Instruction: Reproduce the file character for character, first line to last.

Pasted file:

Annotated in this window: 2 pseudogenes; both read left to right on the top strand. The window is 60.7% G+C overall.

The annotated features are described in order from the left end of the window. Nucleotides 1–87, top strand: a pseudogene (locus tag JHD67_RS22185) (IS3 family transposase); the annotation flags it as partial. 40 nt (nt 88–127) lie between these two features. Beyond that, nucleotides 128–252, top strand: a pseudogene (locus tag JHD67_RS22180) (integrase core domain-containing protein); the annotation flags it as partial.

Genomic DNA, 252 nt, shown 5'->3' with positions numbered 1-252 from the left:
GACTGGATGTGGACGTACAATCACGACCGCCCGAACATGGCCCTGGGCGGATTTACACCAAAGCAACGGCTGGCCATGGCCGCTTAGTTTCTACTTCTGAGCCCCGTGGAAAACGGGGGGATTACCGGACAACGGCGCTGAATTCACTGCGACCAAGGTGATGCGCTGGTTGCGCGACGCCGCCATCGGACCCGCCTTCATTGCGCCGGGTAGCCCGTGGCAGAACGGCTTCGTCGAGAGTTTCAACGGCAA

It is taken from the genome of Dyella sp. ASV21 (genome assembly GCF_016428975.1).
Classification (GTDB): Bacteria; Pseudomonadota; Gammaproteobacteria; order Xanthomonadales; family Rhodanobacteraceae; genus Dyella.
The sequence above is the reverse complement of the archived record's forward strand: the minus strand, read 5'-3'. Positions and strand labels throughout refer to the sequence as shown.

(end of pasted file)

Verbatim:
Annotated in this window: 2 pseudogenes; both read left to right on the top strand. The window is 60.7% G+C overall.

The annotated features are described in order from the left end of the window. Nucleotides 1–87, top strand: a pseudogene (locus tag JHD67_RS22185) (IS3 family transposase); the annotation flags it as partial. 40 nt (nt 88–127) lie between these two features. Beyond that, nucleotides 128–252, top strand: a pseudogene (locus tag JHD67_RS22180) (integrase core domain-containing protein); the annotation flags it as partial.

Genomic DNA, 252 nt, shown 5'->3' with positions numbered 1-252 from the left:
GACTGGATGTGGACGTACAATCACGACCGCCCGAACATGGCCCTGGGCGGATTTACACCAAAGCAACGGCTGGCCATGGCCGCTTAGTTTCTACTTCTGAGCCCCGTGGAAAACGGGGGGATTACCGGACAACGGCGCTGAATTCACTGCGACCAAGGTGATGCGCTGGTTGCGCGACGCCGCCATCGGACCCGCCTTCATTGCGCCGGGTAGCCCGTGGCAGAACGGCTTCGTCGAGAGTTTCAACGGCAA

It is taken from the genome of Dyella sp. ASV21 (genome assembly GCF_016428975.1).
Classification (GTDB): Bacteria; Pseudomonadota; Gammaproteobacteria; order Xanthomonadales; family Rhodanobacteraceae; genus Dyella.
The sequence above is the reverse complement of the archived record's forward strand: the minus strand, read 5'-3'. Positions and strand labels throughout refer to the sequence as shown.